Suboxone is taken orally, as a tablet or film, by placing it under the tongue (sublingual) or inside the cheek (buccal), and allowing it to dissolve. It’s important not to chew it, and not to swallow it, so it can pass on the first metabolism where the drug is going through the liver.

Suboxone Abuse and Addiction

Suboxone is a prescription medication created to help people fighting opioid addiction. Basically, it reduces the cravings for opioids and facilitates both physical and psychological symptoms during withdrawal. Suboxone binds to the opioid receptors in the brain, facilitating in the process of dopamine releasing and feeling “normal.”

This is why some individuals continue to take Suboxone, after their treatment is done. As a highly addictive substance, especially used to treat addicts, Suboxone can create a whole new level of addiction.
According to a Morbidity and Mortality Weekly Report (MMWR) an estimated 21,483 people visited ERs in 2011 for non-medical buprenorphine uses. This is five times more than in 2006. Additionally, 3,625 individuals with toxic buprenorphine level were reported by poison centers in 2011, being five times more than in 2010. From 2003 to 2013, nearly 420 deaths are suspected as related to Suboxone abuse.

What Are The Signs and Symptoms of Suboxone Abuse?

Suboxone is a powerful and highly addictive substance when used in excess or any manner other than prescribed. When taken in controlled doses, the buprenorphine component will not cause euphoria or sedation. Accurate prescribing practices can provide feelings of calmness and relaxing, allowing patients to continue going to work, have social lives and attend therapy. However, any form of Suboxone abuse, such as taking larger doses than prescribed, can create euphoric sensations. Naloxone is the drug’s second ingredient, as it can help prevent these effects. Unfortunately, this is not enough to rid the potential for abuse, and the risk for developing a Suboxone dependency is still very high. A person with a Suboxone use disorder can manifest physical and psychological signs and symptoms.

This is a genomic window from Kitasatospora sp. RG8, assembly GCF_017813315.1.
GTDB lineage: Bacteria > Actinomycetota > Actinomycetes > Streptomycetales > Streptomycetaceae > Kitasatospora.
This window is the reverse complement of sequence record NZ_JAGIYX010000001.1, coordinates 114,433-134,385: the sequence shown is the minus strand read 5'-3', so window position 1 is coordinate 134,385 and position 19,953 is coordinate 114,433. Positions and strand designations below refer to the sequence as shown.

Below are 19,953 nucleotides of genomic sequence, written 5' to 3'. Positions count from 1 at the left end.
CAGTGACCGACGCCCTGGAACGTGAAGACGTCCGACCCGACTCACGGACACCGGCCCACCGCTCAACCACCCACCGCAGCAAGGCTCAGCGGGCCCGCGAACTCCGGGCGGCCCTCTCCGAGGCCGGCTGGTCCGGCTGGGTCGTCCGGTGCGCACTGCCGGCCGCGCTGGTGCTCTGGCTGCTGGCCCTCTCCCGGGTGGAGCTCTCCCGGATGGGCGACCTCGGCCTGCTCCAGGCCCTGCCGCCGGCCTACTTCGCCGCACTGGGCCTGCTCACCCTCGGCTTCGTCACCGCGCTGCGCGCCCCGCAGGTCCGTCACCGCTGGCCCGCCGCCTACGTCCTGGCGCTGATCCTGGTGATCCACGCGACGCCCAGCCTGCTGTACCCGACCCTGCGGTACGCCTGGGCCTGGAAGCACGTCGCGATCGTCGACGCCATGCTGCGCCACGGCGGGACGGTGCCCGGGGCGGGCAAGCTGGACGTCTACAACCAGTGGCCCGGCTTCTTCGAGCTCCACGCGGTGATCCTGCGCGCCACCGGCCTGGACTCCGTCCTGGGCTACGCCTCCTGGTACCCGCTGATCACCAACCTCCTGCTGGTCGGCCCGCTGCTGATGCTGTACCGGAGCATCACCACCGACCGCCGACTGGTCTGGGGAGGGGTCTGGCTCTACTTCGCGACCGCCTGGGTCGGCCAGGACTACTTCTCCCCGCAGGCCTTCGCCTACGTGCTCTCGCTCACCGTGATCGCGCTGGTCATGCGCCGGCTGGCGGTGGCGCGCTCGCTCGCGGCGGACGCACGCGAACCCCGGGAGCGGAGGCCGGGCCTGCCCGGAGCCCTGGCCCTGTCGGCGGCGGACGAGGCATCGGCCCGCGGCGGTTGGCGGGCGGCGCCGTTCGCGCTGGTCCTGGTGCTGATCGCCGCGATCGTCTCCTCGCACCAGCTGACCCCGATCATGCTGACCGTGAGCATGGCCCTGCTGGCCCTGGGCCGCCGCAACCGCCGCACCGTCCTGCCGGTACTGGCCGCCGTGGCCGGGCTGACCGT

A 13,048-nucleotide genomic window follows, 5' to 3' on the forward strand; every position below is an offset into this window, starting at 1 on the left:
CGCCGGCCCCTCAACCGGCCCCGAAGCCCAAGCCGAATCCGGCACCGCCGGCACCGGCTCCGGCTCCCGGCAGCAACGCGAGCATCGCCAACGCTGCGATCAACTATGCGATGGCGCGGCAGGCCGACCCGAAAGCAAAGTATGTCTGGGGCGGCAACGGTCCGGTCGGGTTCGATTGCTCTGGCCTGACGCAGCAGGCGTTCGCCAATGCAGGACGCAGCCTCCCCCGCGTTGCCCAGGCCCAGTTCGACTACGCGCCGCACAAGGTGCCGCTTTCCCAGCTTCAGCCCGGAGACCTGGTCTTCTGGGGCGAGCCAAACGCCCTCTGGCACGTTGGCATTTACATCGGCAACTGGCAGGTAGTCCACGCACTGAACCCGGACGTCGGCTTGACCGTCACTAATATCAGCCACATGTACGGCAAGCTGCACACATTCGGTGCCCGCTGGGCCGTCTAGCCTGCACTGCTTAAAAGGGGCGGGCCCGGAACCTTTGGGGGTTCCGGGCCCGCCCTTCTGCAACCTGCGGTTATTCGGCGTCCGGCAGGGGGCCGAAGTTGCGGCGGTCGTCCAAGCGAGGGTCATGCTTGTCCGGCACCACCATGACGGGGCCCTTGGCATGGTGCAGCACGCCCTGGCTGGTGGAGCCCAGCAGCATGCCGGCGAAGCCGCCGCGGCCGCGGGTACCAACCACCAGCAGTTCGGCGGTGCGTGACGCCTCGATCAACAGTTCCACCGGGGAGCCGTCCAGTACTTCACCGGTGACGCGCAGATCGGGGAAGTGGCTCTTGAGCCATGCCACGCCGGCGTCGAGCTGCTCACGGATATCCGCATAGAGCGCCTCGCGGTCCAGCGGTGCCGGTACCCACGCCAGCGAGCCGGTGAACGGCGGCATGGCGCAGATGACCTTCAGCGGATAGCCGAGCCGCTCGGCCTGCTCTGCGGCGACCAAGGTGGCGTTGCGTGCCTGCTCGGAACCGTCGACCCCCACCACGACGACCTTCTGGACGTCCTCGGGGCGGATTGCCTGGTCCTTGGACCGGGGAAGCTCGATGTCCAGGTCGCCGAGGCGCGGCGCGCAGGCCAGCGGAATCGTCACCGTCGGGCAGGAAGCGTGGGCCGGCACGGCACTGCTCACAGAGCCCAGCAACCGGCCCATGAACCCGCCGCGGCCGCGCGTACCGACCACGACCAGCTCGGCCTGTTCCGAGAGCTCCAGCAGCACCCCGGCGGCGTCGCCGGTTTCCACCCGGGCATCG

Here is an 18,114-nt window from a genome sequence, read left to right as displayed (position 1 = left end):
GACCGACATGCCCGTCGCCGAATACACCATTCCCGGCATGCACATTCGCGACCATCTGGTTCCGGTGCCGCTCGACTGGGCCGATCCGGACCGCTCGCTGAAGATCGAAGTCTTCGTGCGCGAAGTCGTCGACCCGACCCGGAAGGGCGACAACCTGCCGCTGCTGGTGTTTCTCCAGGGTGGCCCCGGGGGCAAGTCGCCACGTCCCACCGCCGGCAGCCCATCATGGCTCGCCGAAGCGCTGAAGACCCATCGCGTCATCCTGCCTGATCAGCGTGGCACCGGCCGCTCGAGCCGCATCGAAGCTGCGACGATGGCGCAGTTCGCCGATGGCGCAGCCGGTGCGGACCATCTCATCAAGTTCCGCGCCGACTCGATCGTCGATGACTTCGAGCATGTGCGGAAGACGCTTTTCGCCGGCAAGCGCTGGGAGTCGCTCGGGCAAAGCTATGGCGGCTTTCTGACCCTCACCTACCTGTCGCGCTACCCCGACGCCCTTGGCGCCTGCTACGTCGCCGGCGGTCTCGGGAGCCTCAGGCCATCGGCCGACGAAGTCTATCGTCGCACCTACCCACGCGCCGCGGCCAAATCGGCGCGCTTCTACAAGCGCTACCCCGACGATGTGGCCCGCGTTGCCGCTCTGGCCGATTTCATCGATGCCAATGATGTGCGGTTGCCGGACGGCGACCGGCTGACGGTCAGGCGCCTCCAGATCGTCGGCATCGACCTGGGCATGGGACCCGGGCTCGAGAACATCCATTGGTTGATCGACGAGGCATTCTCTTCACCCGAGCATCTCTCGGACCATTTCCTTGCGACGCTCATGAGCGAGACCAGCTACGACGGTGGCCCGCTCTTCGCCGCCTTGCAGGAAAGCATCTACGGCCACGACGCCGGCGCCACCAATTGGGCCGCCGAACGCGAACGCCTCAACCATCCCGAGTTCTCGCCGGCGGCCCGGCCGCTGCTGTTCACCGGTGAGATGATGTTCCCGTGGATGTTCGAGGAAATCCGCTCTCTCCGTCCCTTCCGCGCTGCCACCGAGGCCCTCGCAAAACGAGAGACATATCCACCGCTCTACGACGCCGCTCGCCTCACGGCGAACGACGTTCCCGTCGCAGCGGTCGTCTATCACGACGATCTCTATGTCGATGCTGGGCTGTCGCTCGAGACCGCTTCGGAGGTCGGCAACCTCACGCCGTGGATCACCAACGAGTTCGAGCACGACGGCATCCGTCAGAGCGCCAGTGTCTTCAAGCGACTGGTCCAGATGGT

Signs and symptoms of short-term use:

  • Nausea and vomiting
  • Cramps and muscle pain
  • Increased blood pressure
  • Watery eyes
  • Diarrhea
  • Fever
  • Loss of interest
  • Insomnia
  • Small pupils
  • Sweating
  • Depression
  • Slurred speech
  • Drowsiness
  • Problems with memory recall

Signs and symptoms after long-term use: